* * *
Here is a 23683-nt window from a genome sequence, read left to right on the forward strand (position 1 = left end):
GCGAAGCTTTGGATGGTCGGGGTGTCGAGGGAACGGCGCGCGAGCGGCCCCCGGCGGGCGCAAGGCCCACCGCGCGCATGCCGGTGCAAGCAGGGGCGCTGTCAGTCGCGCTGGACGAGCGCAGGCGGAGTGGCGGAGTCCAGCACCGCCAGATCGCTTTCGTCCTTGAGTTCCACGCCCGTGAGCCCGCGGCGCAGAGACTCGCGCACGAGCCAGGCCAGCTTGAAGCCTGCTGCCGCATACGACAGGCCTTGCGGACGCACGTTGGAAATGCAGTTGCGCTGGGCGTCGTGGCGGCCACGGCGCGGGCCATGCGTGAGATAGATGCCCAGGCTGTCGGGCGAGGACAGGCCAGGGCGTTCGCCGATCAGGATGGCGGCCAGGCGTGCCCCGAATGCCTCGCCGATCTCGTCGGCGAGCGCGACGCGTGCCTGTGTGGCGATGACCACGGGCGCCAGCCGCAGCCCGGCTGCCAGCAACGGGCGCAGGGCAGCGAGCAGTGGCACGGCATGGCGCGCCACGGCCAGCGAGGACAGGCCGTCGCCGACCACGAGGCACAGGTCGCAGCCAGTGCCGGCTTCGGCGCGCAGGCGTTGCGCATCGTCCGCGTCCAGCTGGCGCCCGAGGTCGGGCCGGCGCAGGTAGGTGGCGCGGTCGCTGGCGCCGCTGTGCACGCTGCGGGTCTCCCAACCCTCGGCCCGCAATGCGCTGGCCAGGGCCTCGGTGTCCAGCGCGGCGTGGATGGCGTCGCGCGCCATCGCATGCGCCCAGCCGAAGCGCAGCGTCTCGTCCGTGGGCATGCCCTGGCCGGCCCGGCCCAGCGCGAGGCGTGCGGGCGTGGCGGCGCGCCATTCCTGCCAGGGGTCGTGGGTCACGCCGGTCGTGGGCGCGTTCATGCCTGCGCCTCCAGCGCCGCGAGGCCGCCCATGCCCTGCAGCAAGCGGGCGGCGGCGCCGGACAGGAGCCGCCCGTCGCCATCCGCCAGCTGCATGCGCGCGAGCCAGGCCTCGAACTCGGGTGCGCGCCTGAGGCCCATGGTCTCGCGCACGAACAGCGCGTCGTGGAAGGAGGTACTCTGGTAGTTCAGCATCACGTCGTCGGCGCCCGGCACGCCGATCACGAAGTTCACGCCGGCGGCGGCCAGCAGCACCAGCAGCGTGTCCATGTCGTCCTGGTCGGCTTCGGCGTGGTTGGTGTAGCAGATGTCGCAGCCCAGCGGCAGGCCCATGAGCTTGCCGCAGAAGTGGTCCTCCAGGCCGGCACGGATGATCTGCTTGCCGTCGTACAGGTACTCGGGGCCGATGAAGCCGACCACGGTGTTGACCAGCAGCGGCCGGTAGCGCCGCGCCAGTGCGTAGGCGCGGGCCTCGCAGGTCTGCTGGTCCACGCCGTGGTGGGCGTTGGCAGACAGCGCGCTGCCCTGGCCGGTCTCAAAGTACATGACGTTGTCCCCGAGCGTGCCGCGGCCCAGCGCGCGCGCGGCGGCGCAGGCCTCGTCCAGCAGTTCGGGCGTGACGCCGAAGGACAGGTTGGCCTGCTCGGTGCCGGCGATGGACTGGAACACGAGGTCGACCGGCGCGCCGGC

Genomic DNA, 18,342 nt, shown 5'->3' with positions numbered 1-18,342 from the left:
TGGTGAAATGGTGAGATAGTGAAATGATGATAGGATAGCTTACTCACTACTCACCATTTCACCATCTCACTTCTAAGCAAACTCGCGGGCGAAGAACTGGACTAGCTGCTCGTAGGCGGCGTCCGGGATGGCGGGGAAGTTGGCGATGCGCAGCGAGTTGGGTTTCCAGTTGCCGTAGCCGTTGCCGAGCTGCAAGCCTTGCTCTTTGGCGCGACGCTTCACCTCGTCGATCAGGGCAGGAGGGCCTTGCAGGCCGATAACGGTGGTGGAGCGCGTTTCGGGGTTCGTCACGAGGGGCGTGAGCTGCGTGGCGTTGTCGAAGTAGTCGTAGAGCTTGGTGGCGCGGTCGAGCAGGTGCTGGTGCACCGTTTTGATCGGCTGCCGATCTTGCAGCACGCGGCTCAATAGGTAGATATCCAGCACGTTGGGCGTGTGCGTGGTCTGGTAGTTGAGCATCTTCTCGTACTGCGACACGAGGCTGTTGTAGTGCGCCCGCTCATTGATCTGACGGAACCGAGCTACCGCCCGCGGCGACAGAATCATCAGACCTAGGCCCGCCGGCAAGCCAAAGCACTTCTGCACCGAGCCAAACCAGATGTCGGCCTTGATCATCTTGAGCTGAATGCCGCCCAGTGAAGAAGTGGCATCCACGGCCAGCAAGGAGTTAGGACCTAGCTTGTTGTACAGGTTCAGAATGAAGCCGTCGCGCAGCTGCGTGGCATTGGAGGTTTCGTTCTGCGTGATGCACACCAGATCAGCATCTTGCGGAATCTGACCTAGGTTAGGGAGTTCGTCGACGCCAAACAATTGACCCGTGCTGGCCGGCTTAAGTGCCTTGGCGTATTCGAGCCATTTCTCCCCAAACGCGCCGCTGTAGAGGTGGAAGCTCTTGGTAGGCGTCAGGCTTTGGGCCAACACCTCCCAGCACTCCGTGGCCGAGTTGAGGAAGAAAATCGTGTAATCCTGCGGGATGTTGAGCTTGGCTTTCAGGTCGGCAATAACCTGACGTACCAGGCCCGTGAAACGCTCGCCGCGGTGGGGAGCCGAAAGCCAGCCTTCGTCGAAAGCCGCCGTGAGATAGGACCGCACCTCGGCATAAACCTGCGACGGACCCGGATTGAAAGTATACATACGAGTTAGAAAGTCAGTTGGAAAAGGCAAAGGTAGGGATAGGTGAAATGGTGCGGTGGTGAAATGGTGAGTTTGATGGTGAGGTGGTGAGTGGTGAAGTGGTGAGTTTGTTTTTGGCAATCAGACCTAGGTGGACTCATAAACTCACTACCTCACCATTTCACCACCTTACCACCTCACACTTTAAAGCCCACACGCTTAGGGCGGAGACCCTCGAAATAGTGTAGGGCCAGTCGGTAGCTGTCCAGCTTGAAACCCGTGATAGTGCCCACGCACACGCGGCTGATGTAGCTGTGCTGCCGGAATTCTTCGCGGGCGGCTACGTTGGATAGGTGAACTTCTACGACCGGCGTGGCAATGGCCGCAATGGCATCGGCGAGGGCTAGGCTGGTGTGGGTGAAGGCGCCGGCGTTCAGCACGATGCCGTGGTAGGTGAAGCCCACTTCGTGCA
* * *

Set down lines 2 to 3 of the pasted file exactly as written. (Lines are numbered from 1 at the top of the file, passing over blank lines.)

GCGAAGCTTTGGATGGTCGGGGTGTCGAGGGAACGGCGCGCGAGCGGCCCCCGGCGGGCGCAAGGCCCACCGCGCGCATGCCGGTGCAAGCAGGGGCGCTGTCAGTCGCGCTGGACGAGCGCAGGCGGAGTGGCGGAGTCCAGCACCGCCAGATCGCTTTCGTCCTTGAGTTCCACGCCCGTGAGCCCGCGGCGCAGAGACTCGCGCACGAGCCAGGCCAGCTTGAAGCCTGCTGCCGCATACGACAGGCCTTGCGGACGCACGTTGGAAATGCAGTTGCGCTGGGCGTCGTGGCGGCCACGGCGCGGGCCATGCGTGAGATAGATGCCCAGGCTGTCGGGCGAGGACAGGCCAGGGCGTTCGCCGATCAGGATGGCGGCCAGGCGTGCCCCGAATGCCTCGCCGATCTCGTCGGCGAGCGCGACGCGTGCCTGTGTGGCGATGACCACGGGCGCCAGCCGCAGCCCGGCTGCCAGCAACGGGCGCAGGGCAGCGAGCAGTGGCACGGCATGGCGCGCCACGGCCAGCGAGGACAGGCCGTCGCCGACCACGAGGCACAGGTCGCAGCCAGTGCCGGCTTCGGCGCGCAGGCGTTGCGCATCGTCCGCGTCCAGCTGGCGCCCGAGGTCGGGCCGGCGCAGGTAGGTGGCGCGGTCGCTGGCGCCGCTGTGCACGCTGCGGGTCTCCCAACCCTCGGCCCGCAATGCGCTGGCCAGGGCCTCGGTGTCCAGCGCGGCGTGGATGGCGTCGCGCGCCATCGCATGCGCCCAGCCGAAGCGCAGCGTCTCGTCCGTGGGCATGCCCTGGCCGGCCCGGCCCAGCGCGAGGCGTGCGGGCGTGGCGGCGCGCCATTCCTGCCAGGGGTCGTGGGTCACGCCGGTCGTGGGCGCGTTCATGCCTGCGCCTCCAGCGCCGCGAGGCCGCCCATGCCCTGCAGCAAGCGGGCGGCGGCGCCGGACAGGAGCCGCCCGTCGCCATCCGCCAGCTGCATGCGCGCGAGCCAGGCCTCGAACTCGGGTGCGCGCCTGAGGCCCATGGTCTCGCGCACGAACAGCGCGTCGTGGAAGGAGGTACTCTGGTAGTTCAGCATCACGTCGTCGGCGCCCGGCACGCCGATCACGAAGTTCACGCCGGCGGCGGCCAGCAGCACCAGCAGCGTGTCCATGTCGTCCTGGTCGGCTTCGGCGTGGTTGGTGTAGCAGATGTCGCAGCCCAGCGGCAGGCCCATGAGCTTGCCGCAGAAGTGGTCCTCCAGGCCGGCACGGATGATCTGCTTGCCGTCGTACAGGTACTCGGGGCCGATGAAGCCGACCACGGTGTTGACCAGCAGCGGCCGGTAGCGCCGCGCCAGTGCGTAGGCGCGGGCCTCGCAGGTCTGCTGGTCCACGCCGTGGTGGGCGTTGGCAGACAGCGCGCTGCCCTGGCCGGTCTCAAAGTACATGACGTTGTCCCCGAGCGTGCCGCGGCCCAGCGCGCGCGCGGCGGCGCAGGCCTCGTCCAGCAGTTCGGGCGTGACGCCGAAGGACAGGTTGGCCTGCTCGGTGCCGGCGATGGACTGGAACACGAGGTCGACCGGCGCGCCGGC

Genomic DNA, 18,342 nt, shown 5'->3' with positions numbered 1-18,342 from the left: